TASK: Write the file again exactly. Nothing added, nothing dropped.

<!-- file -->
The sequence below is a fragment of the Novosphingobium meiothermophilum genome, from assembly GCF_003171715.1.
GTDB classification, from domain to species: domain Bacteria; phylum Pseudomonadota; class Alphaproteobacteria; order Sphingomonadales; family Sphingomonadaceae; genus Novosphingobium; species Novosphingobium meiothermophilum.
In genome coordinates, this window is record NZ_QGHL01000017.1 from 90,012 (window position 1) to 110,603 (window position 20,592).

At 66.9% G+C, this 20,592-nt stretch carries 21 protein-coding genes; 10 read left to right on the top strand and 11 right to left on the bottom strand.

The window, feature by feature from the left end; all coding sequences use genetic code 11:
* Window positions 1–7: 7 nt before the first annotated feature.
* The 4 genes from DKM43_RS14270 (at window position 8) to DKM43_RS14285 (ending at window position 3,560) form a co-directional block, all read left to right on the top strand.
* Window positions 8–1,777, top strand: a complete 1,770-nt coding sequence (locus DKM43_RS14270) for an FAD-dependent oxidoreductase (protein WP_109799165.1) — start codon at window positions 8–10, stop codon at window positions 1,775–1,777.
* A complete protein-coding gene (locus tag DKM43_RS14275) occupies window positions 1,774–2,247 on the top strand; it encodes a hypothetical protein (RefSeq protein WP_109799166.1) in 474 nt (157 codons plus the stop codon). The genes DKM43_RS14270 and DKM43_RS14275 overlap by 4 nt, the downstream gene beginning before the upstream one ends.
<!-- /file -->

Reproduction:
The sequence below is a fragment of the Novosphingobium meiothermophilum genome, from assembly GCF_003171715.1.
GTDB classification, from domain to species: domain Bacteria; phylum Pseudomonadota; class Alphaproteobacteria; order Sphingomonadales; family Sphingomonadaceae; genus Novosphingobium; species Novosphingobium meiothermophilum.
In genome coordinates, this window is record NZ_QGHL01000017.1 from 90,012 (window position 1) to 110,603 (window position 20,592).

At 66.9% G+C, this 20,592-nt stretch carries 21 protein-coding genes; 10 read left to right on the top strand and 11 right to left on the bottom strand.

The window, feature by feature from the left end; all coding sequences use genetic code 11:
* Window positions 1–7: 7 nt before the first annotated feature.
* The 4 genes from DKM43_RS14270 (at window position 8) to DKM43_RS14285 (ending at window position 3,560) form a co-directional block, all read left to right on the top strand.
* Window positions 8–1,777, top strand: a complete 1,770-nt coding sequence (locus DKM43_RS14270) for an FAD-dependent oxidoreductase (protein WP_109799165.1) — start codon at window positions 8–10, stop codon at window positions 1,775–1,777.
* A complete protein-coding gene (locus tag DKM43_RS14275) occupies window positions 1,774–2,247 on the top strand; it encodes a hypothetical protein (RefSeq protein WP_109799166.1) in 474 nt (157 codons plus the stop codon). The genes DKM43_RS14270 and DKM43_RS14275 overlap by 4 nt, the downstream gene beginning before the upstream one ends.